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A Wave From The East Beach Towel

Size Guide
Towel

30" x 60"

76 x 152 cm

Size Guide
Towel

30" x 60"

76 x 152 cm

 

From the collections of Museum of Fine Arts, Boston, A Wave from the East is all about the iconic ukiyo-e prints of Japanese genius Katsushika Hokusai, who brought Japanese culture to the global audience in the 19th century. His stunning flower prints collection features ‘Lilies’, which brings florals and elegance to our product range.

So, travel back in time to the Edo period with our Hokusai inspired beach blankets! Beach towels are a necessity for your sunbathing or picnic needs, so do it in style!

Inspired by:

Fuji Lilies, from an untitled series known as Large Flowers

Katsushika Hokusai (Japanese, 1760-1849)

Edo period, about 1833-1834

Woodblock print (nishiki-e); ink and colour on paper

Accession Number: 11.17598

© Museum of Fine Arts, Boston

Katsushika Hokusai. Lived 1760-1849

Remembered as Hokusai, this Japanese artist was a painter for the ukiyo-e genre. This art movement involved the production of woodblock prints and paintings of landscapes, flora, fauna, female beauties and more. He created the iconic Thirty-Six Views of Mount Fuji including the internationally acclaimed prints of the Great Wave. This was created as a result of the Japanese boom in domestic tourism of the time. By modernising traditional print styles through innovations in subject and composition, Hokusai was among the first artists to shape, and be shaped by globalisation, being influenced by international movements.

Hokusai was incredibly creative and innovative and never stopped learning or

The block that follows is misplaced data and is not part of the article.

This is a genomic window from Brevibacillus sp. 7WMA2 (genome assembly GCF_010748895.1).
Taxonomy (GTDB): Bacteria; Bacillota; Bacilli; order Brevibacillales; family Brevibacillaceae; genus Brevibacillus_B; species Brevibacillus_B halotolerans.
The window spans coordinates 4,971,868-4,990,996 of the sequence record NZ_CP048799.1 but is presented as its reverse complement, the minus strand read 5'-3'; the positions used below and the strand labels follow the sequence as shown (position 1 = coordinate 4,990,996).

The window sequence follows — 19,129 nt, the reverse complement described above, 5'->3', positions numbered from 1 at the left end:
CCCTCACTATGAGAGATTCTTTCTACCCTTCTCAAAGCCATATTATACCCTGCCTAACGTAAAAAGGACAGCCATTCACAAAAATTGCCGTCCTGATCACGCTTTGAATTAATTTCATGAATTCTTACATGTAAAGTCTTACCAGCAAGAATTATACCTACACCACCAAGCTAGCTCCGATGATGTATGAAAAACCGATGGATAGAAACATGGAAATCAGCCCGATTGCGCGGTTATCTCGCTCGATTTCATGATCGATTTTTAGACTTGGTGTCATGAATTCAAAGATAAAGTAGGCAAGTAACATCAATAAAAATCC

experimenting. He produced 30,000 paintings, sketches, prints and picture books over his lifetime. And he changed his name over 30 times, each time he achieved a new level of artistic skill. The name we know him by, Katsushika, refers to the part of Tokyo where he was born. Hokusai means ‘North Studio’ in honour of the North Star, an important Buddhist symbol. The final name on his tombstone is Gakyo Rojin Manji—‘Old Man Mad about Painting.’ He never stayed in one place long either. He hated cleaning, so every time his studio got too dirty he just moved.

Lilies, from an untitled series known as Large Flowers Katsushika Hokusai (Japanese, 1760-1849)
Edo period, about 1833-1834
Woodblock print (nishiki-e); ink and colour on paper Accession Number: 11.17598

Lilies, a block print from Hokusai’s series known as ‘Large Flowers’, was created with prints of Poppies, Morning Glories, Irises, Hibiscus flowers and more. Hokusai’s simple yet almost life-like portraits of living flowers were inspired by European artwork he was noticing at the time, particularly Dutch artwork that was making its way across the ‘closed boarders’ of Japan. By studying Hokusai’s work closely, how he used the colour blue for outlines, his print techniques and how the colours brighten or fade with each print, show his influence of later modernist artists, like those in the Popart movement.

• 52% cotton, 48% polyester
• Fabric weight: 10.6 oz/y² (360 g/m²)
• Size: 30″ × 60″ × 0.28″ (76 × 152 × 0.7 cm)
• Printed on one side only
• The non-printed side is made of terry fabric, making the towel more water-absorbent
• Blank product sourced from China

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